Technological Innovation and Standards of Care: Do They Ever Intersect?

Editor's Corner

Submitted on Fri, 09/05/2008 - 16:36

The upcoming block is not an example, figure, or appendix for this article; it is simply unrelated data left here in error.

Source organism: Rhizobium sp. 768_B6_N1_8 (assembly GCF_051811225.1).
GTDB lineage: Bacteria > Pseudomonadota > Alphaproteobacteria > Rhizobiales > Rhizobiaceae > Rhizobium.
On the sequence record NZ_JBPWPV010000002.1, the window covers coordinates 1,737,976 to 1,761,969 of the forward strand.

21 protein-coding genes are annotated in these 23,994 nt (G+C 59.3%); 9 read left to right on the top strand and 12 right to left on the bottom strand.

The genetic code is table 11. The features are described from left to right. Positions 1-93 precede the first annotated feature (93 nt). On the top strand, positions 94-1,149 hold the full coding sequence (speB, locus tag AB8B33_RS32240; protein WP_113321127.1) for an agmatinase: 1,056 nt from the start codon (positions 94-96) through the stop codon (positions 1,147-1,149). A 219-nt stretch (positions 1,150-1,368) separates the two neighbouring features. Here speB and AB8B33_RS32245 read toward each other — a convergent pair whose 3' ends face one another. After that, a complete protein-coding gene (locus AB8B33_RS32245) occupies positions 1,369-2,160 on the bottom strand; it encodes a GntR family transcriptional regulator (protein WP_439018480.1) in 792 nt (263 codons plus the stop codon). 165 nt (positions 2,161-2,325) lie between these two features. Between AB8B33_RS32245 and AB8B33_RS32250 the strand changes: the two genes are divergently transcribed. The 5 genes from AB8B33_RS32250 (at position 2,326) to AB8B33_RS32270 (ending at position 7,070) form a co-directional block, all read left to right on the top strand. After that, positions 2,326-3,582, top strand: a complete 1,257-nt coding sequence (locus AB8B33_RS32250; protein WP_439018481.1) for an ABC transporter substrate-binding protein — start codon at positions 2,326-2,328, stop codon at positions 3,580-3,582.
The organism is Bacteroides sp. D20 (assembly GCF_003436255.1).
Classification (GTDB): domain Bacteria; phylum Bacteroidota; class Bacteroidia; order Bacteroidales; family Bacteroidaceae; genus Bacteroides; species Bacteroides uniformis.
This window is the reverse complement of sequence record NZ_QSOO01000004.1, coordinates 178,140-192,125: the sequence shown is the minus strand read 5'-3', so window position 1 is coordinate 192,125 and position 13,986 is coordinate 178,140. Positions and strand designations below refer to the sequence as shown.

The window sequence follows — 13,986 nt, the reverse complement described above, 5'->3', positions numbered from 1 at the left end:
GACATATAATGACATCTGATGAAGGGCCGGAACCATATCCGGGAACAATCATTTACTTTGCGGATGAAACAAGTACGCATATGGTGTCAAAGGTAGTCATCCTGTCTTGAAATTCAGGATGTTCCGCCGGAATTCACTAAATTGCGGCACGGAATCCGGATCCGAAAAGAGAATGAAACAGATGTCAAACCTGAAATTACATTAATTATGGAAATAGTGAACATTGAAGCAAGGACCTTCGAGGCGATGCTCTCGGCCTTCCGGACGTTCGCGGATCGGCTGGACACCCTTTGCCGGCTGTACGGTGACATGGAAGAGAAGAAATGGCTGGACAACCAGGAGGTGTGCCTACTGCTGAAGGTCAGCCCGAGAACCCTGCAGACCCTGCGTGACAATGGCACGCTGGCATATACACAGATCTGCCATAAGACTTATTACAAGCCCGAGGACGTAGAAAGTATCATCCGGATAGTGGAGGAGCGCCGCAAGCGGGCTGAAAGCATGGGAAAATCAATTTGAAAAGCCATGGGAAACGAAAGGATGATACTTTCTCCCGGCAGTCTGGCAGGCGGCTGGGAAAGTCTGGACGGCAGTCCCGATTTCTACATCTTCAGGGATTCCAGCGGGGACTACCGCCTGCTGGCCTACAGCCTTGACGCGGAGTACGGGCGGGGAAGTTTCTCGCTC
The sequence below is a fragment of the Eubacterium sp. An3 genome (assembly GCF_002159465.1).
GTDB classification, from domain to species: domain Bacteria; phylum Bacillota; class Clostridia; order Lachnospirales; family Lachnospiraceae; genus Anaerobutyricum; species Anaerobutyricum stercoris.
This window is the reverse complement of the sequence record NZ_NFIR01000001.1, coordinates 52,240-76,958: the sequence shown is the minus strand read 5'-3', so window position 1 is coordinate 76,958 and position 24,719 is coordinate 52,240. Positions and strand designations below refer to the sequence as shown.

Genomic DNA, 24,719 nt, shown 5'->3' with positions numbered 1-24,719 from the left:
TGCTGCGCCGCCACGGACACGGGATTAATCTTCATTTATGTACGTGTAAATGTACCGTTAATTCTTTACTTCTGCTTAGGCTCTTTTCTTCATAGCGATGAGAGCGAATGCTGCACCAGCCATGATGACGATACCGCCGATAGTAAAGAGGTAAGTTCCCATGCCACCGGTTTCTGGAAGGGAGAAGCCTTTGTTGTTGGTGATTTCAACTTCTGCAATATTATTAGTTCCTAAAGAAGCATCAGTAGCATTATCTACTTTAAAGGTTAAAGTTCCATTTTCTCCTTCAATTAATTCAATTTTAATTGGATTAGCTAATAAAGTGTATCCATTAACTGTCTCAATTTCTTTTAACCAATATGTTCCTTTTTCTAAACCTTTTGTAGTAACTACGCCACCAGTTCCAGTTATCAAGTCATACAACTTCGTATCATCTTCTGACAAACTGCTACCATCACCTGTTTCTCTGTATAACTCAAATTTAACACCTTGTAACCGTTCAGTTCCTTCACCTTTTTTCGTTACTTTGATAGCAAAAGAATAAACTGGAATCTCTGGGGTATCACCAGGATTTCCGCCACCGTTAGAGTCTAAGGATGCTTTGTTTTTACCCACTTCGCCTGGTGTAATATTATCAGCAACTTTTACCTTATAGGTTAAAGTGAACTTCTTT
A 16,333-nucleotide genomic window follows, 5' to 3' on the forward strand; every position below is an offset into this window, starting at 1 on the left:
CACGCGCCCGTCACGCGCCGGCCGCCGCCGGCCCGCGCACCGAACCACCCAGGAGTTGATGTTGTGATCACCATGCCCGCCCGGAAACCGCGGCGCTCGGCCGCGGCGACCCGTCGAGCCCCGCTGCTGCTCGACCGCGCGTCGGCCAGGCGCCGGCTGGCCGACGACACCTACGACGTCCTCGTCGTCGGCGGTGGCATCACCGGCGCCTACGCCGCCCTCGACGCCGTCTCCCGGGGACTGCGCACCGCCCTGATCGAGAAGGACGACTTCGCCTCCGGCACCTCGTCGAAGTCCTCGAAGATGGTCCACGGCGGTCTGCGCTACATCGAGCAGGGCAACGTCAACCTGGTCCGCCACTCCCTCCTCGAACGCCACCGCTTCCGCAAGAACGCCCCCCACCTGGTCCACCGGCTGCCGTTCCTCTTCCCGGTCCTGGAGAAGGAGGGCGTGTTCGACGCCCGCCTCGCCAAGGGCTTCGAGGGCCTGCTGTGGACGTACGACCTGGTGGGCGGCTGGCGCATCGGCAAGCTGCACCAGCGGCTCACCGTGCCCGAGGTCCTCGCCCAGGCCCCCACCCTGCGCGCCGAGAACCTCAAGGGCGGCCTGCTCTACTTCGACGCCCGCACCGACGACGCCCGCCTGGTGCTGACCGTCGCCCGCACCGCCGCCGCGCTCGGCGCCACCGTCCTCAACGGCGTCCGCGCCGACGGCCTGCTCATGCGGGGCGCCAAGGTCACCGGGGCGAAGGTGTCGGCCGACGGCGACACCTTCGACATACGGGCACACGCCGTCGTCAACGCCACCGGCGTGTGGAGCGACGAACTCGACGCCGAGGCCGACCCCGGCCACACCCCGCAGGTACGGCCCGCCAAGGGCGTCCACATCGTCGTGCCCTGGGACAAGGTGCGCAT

Look around you. We are literally “surrounded” by innovation, less-invasive endovascular techniques and devices… “New paradigms” emerge every couple of years, perhaps more often! Many such new technologies and therapies can be classified as disruptive (see VDM editor’s corners from the September/October 2005 and November/December 2005 issues). They tend to emerge rapidly as new options or alternatives to traditional standards of care. Enthusiasts are quick to proclaim that a new standard of care has arrived! But, has it really…? The article “Most Thoracic Aneurysms and Thoracic Aortic Aneurysms are Best Treated Open” by Safi et al. speaks to these issues and constitutes a good case in point. Traditional open surgery for treatment of TAAs is being challenged by newly-developed less invasive techniques and devices for endovascular exclusion — instead of surgical reconstruction. These are very exciting developments, no doubt! But have they risen yet to the level of “standard-of-care”? Do we have enough scientific evidence on safety and efficacy, and on durability, to substantiate such claims? The answer is obviously “NO!” to at least two of the questions or issues. This is not to say that present-day advances are not promising and exciting, because they surely are! However, as shown by Safi et al., it is clearly premature to state that endograft repair has now replaced open surgery and become the new standard. It may do so one day soon, but not yet. This discussion brings up another significant issue: how is it that a therapy or treatment approach becomes the standard of care for a particular clinical problem or condition? And what is required for a new therapy or concept to replace the old standard? As VDM readers may already suspect, there are no clear answers or definitions in any of these areas. This is particularly intriguing when considering that most of the standards we have all lived with (and by) during the majority of our professional lives evolved much before the emergence of evidence-based medicine. In the end, I must confess to playing the devil’s advocate, since I am a “card-carrying endo-enthusiast” myself. However, the truth be told, it is really incumbent upon all of us involved in the testing and clinical introduction of new technologies to become “crusaders” for clarity and honesty, and to call things what they are. After all, aren’t the terms “innovation” and “standard of care” contradictory? Isn’t innovation’s main job to improve upon — and change — existing standards of care? Frank J. Criado